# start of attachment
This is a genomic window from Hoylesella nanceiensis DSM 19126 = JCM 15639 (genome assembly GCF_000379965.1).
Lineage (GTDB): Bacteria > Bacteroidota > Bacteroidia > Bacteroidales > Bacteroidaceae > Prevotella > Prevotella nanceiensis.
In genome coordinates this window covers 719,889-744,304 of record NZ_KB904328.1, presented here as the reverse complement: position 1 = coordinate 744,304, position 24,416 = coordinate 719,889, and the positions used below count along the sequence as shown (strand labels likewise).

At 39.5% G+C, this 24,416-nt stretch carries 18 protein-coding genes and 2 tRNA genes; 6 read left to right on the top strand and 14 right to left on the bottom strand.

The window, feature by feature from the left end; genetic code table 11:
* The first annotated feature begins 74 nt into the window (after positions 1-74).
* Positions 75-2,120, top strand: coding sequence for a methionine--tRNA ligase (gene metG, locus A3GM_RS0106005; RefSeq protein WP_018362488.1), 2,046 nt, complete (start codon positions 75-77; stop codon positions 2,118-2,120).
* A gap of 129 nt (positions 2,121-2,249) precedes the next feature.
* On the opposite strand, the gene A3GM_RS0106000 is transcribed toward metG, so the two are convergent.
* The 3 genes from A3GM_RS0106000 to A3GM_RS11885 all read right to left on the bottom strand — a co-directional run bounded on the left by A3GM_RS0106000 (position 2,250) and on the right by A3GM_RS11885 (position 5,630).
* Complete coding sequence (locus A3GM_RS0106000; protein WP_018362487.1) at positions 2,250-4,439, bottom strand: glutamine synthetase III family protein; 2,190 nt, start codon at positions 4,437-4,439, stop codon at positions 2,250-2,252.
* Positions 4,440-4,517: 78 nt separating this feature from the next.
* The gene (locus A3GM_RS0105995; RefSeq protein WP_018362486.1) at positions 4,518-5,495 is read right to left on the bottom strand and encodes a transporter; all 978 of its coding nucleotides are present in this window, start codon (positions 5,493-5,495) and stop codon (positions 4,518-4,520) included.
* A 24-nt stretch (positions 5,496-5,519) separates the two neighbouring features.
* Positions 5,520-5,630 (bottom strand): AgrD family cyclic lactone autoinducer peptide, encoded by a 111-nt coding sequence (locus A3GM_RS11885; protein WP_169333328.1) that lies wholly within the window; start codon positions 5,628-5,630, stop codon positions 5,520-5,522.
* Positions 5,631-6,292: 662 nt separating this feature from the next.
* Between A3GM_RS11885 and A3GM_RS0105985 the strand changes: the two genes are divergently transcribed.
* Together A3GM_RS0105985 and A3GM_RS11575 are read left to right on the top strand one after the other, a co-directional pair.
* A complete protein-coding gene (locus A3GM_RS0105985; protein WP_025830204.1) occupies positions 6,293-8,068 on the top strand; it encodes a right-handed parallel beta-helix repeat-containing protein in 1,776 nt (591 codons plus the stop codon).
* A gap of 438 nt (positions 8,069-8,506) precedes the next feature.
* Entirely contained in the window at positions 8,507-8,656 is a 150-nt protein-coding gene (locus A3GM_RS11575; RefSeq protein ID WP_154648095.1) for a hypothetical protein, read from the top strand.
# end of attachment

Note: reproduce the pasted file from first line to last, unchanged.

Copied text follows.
This is a genomic window from Hoylesella nanceiensis DSM 19126 = JCM 15639 (genome assembly GCF_000379965.1).
Lineage (GTDB): Bacteria > Bacteroidota > Bacteroidia > Bacteroidales > Bacteroidaceae > Prevotella > Prevotella nanceiensis.
In genome coordinates this window covers 719,889-744,304 of record NZ_KB904328.1, presented here as the reverse complement: position 1 = coordinate 744,304, position 24,416 = coordinate 719,889, and the positions used below count along the sequence as shown (strand labels likewise).

At 39.5% G+C, this 24,416-nt stretch carries 18 protein-coding genes and 2 tRNA genes; 6 read left to right on the top strand and 14 right to left on the bottom strand.

The window, feature by feature from the left end; genetic code table 11:
* The first annotated feature begins 74 nt into the window (after positions 1-74).
* Positions 75-2,120, top strand: coding sequence for a methionine--tRNA ligase (gene metG, locus A3GM_RS0106005; RefSeq protein WP_018362488.1), 2,046 nt, complete (start codon positions 75-77; stop codon positions 2,118-2,120).
* A gap of 129 nt (positions 2,121-2,249) precedes the next feature.
* On the opposite strand, the gene A3GM_RS0106000 is transcribed toward metG, so the two are convergent.
* The 3 genes from A3GM_RS0106000 to A3GM_RS11885 all read right to left on the bottom strand — a co-directional run bounded on the left by A3GM_RS0106000 (position 2,250) and on the right by A3GM_RS11885 (position 5,630).
* Complete coding sequence (locus A3GM_RS0106000; protein WP_018362487.1) at positions 2,250-4,439, bottom strand: glutamine synthetase III family protein; 2,190 nt, start codon at positions 4,437-4,439, stop codon at positions 2,250-2,252.
* Positions 4,440-4,517: 78 nt separating this feature from the next.
* The gene (locus A3GM_RS0105995; RefSeq protein WP_018362486.1) at positions 4,518-5,495 is read right to left on the bottom strand and encodes a transporter; all 978 of its coding nucleotides are present in this window, start codon (positions 5,493-5,495) and stop codon (positions 4,518-4,520) included.
* A 24-nt stretch (positions 5,496-5,519) separates the two neighbouring features.
* Positions 5,520-5,630 (bottom strand): AgrD family cyclic lactone autoinducer peptide, encoded by a 111-nt coding sequence (locus A3GM_RS11885; protein WP_169333328.1) that lies wholly within the window; start codon positions 5,628-5,630, stop codon positions 5,520-5,522.
* Positions 5,631-6,292: 662 nt separating this feature from the next.
* Between A3GM_RS11885 and A3GM_RS0105985 the strand changes: the two genes are divergently transcribed.
* Together A3GM_RS0105985 and A3GM_RS11575 are read left to right on the top strand one after the other, a co-directional pair.
* A complete protein-coding gene (locus A3GM_RS0105985; protein WP_025830204.1) occupies positions 6,293-8,068 on the top strand; it encodes a right-handed parallel beta-helix repeat-containing protein in 1,776 nt (591 codons plus the stop codon).
* A gap of 438 nt (positions 8,069-8,506) precedes the next feature.
* Entirely contained in the window at positions 8,507-8,656 is a 150-nt protein-coding gene (locus A3GM_RS11575; RefSeq protein ID WP_154648095.1) for a hypothetical protein, read from the top strand.